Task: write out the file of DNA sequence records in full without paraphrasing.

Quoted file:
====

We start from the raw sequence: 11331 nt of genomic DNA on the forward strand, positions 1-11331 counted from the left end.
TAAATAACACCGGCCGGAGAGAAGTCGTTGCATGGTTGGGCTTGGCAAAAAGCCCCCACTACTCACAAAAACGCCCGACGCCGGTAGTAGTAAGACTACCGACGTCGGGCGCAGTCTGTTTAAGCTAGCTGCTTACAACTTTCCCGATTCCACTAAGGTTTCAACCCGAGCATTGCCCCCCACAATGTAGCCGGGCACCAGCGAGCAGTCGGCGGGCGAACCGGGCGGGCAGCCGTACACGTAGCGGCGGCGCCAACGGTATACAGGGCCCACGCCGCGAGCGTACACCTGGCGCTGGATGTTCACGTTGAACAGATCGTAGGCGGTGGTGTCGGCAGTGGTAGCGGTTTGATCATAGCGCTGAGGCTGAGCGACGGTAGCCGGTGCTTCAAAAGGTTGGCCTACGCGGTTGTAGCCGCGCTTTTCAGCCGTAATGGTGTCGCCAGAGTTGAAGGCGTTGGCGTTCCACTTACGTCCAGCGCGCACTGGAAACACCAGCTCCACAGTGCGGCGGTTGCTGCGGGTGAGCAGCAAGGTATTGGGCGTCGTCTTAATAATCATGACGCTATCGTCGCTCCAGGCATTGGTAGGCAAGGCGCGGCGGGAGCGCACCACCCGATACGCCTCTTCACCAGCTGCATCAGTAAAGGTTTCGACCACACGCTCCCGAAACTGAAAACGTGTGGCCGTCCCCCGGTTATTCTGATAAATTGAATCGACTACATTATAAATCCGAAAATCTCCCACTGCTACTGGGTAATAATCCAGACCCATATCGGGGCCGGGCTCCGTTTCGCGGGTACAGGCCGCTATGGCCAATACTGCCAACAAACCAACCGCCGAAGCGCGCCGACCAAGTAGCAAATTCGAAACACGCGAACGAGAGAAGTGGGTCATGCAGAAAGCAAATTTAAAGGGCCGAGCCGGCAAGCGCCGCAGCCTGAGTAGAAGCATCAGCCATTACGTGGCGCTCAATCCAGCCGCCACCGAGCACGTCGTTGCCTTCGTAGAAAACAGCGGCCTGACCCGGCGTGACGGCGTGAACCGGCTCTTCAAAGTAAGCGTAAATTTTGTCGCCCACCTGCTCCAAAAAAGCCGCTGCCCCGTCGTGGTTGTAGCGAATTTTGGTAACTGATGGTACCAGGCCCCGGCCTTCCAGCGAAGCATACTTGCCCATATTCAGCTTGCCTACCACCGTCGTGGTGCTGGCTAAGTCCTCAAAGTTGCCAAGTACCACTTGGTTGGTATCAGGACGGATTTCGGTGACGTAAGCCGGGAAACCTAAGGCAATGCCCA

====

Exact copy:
We start from the raw sequence: 11331 nt of genomic DNA on the forward strand, positions 1-11331 counted from the left end.
TAAATAACACCGGCCGGAGAGAAGTCGTTGCATGGTTGGGCTTGGCAAAAAGCCCCCACTACTCACAAAAACGCCCGACGCCGGTAGTAGTAAGACTACCGACGTCGGGCGCAGTCTGTTTAAGCTAGCTGCTTACAACTTTCCCGATTCCACTAAGGTTTCAACCCGAGCATTGCCCCCCACAATGTAGCCGGGCACCAGCGAGCAGTCGGCGGGCGAACCGGGCGGGCAGCCGTACACGTAGCGGCGGCGCCAACGGTATACAGGGCCCACGCCGCGAGCGTACACCTGGCGCTGGATGTTCACGTTGAACAGATCGTAGGCGGTGGTGTCGGCAGTGGTAGCGGTTTGATCATAGCGCTGAGGCTGAGCGACGGTAGCCGGTGCTTCAAAAGGTTGGCCTACGCGGTTGTAGCCGCGCTTTTCAGCCGTAATGGTGTCGCCAGAGTTGAAGGCGTTGGCGTTCCACTTACGTCCAGCGCGCACTGGAAACACCAGCTCCACAGTGCGGCGGTTGCTGCGGGTGAGCAGCAAGGTATTGGGCGTCGTCTTAATAATCATGACGCTATCGTCGCTCCAGGCATTGGTAGGCAAGGCGCGGCGGGAGCGCACCACCCGATACGCCTCTTCACCAGCTGCATCAGTAAAGGTTTCGACCACACGCTCCCGAAACTGAAAACGTGTGGCCGTCCCCCGGTTATTCTGATAAATTGAATCGACTACATTATAAATCCGAAAATCTCCCACTGCTACTGGGTAATAATCCAGACCCATATCGGGGCCGGGCTCCGTTTCGCGGGTACAGGCCGCTATGGCCAATACTGCCAACAAACCAACCGCCGAAGCGCGCCGACCAAGTAGCAAATTCGAAACACGCGAACGAGAGAAGTGGGTCATGCAGAAAGCAAATTTAAAGGGCCGAGCCGGCAAGCGCCGCAGCCTGAGTAGAAGCATCAGCCATTACGTGGCGCTCAATCCAGCCGCCACCGAGCACGTCGTTGCCTTCGTAGAAAACAGCGGCCTGACCCGGCGTGACGGCGTGAACCGGCTCTTCAAAGTAAGCGTAAATTTTGTCGCCCACCTGCTCCAAAAAAGCCGCTGCCCCGTCGTGGTTGTAGCGAATTTTGGTAACTGATGGTACCAGGCCCCGGCCTTCCAGCGAAGCATACTTGCCCATATTCAGCTTGCCTACCACCGTCGTGGTGCTGGCTAAGTCCTCAAAGTTGCCAAGTACCACTTGGTTGGTATCAGGACGGATTTCGGTGACGTAAGCCGGGAAACCTAAGGCAATGCCCA